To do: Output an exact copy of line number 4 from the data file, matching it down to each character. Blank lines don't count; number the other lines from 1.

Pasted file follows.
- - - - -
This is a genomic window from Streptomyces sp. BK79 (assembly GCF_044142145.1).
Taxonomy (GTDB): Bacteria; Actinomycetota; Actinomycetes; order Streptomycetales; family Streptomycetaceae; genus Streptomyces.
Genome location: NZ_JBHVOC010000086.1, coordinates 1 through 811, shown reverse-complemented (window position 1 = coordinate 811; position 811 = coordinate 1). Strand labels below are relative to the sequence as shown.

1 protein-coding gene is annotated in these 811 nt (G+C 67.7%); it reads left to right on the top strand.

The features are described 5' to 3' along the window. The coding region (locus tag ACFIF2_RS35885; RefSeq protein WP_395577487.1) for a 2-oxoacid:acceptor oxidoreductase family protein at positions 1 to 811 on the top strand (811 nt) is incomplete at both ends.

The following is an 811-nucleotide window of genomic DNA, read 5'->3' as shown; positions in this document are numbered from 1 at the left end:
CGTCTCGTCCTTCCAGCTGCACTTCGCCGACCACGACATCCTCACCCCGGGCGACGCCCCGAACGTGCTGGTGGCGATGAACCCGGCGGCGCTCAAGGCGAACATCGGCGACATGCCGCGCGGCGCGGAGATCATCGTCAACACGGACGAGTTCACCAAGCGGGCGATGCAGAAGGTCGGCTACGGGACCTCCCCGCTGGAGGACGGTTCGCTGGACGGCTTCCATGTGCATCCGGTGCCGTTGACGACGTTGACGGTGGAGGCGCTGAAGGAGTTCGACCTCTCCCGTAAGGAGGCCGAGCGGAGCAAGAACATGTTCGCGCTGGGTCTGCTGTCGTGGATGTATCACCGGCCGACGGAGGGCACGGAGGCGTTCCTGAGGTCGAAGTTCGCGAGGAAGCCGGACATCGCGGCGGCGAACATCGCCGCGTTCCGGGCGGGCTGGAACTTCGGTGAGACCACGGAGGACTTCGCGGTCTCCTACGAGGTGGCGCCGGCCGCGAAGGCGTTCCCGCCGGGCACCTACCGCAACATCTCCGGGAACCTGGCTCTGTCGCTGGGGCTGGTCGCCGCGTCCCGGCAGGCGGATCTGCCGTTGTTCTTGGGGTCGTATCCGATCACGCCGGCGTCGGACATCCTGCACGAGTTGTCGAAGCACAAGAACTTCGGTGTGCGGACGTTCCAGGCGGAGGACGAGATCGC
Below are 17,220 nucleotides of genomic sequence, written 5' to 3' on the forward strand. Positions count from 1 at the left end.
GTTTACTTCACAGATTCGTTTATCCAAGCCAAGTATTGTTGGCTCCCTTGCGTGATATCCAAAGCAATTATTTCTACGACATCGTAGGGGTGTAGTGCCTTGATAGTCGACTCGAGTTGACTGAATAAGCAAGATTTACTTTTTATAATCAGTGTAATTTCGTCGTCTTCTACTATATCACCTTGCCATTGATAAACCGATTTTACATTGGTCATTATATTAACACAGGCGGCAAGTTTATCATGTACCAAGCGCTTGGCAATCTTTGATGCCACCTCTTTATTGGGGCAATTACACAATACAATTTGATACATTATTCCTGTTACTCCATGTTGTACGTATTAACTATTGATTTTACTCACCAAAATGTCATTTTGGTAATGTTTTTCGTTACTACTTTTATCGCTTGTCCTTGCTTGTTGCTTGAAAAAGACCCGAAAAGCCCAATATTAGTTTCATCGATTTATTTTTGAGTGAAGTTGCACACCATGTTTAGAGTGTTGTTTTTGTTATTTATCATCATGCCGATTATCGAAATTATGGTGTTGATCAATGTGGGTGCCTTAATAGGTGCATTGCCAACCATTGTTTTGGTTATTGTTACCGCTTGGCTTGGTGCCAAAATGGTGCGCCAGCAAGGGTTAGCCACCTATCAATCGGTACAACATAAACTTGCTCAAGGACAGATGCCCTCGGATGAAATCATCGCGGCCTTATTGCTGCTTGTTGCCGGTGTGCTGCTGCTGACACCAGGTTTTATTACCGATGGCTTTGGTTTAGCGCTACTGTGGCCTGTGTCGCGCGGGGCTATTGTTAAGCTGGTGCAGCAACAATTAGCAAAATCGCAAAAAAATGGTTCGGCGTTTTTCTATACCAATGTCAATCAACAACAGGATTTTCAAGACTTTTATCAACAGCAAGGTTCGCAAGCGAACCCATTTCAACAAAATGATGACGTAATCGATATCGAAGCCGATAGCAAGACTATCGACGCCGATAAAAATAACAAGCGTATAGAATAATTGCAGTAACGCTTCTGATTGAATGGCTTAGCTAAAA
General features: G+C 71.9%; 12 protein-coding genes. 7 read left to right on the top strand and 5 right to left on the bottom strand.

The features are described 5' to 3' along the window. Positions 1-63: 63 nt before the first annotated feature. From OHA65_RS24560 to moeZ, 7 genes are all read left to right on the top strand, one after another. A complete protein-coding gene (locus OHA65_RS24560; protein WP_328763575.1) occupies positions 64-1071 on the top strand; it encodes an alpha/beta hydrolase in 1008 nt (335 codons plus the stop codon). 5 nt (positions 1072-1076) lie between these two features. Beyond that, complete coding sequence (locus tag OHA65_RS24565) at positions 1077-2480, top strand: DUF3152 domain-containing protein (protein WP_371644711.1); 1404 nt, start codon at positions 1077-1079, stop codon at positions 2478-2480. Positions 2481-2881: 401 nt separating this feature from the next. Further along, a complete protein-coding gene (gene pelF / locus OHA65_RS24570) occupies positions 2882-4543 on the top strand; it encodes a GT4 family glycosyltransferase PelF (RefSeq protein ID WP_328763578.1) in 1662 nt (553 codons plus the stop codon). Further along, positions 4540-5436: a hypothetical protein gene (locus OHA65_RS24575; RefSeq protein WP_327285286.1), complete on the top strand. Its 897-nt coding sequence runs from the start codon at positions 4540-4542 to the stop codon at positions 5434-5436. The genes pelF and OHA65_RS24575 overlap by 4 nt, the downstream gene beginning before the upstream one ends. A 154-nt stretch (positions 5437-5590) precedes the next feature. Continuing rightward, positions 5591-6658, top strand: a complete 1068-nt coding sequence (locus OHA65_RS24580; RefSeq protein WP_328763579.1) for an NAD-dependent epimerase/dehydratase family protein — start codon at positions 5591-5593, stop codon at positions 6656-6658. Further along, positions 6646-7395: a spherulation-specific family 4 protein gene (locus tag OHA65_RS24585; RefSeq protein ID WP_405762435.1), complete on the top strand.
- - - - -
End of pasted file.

1 protein-coding gene is annotated in these 811 nt (G+C 67.7%); it reads left to right on the top strand.